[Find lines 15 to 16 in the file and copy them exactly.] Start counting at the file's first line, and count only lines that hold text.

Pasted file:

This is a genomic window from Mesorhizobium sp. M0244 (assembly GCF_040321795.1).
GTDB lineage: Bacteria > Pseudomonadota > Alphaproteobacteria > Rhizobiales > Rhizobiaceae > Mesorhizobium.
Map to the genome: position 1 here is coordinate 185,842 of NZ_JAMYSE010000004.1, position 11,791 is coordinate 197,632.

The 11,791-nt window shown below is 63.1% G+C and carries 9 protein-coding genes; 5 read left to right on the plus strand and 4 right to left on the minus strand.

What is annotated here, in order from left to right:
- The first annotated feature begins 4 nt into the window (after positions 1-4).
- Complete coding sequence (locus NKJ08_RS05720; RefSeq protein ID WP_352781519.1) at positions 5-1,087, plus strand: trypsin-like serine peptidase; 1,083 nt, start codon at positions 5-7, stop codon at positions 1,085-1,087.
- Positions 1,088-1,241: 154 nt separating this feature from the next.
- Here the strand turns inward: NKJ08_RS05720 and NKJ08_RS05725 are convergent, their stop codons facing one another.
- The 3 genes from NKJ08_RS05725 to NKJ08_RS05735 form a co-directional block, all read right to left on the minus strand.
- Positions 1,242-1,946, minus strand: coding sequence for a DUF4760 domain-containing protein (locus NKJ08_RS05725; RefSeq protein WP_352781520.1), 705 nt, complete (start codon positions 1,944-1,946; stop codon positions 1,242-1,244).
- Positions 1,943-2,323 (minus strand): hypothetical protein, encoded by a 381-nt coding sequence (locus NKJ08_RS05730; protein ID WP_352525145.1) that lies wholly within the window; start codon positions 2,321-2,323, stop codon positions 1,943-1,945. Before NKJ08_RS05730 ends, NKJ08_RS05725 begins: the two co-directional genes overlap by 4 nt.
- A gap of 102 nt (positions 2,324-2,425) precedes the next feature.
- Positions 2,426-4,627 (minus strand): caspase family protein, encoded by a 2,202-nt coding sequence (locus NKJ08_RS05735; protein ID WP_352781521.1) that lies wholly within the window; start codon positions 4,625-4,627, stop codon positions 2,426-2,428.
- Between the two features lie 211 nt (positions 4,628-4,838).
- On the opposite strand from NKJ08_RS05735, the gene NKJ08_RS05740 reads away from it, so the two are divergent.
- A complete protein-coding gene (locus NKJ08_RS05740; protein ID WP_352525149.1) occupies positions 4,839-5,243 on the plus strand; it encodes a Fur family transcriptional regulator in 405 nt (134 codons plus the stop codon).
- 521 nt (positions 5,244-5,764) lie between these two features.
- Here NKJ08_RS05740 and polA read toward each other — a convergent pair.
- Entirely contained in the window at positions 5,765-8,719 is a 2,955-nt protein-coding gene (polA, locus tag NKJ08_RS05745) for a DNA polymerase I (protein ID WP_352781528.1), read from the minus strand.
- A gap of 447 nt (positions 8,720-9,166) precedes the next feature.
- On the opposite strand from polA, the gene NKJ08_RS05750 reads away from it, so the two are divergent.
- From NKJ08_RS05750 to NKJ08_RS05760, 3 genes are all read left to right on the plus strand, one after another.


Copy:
- Between the two features lie 211 nt (positions 4,628-4,838).
- On the opposite strand from NKJ08_RS05735, the gene NKJ08_RS05740 reads away from it, so the two are divergent.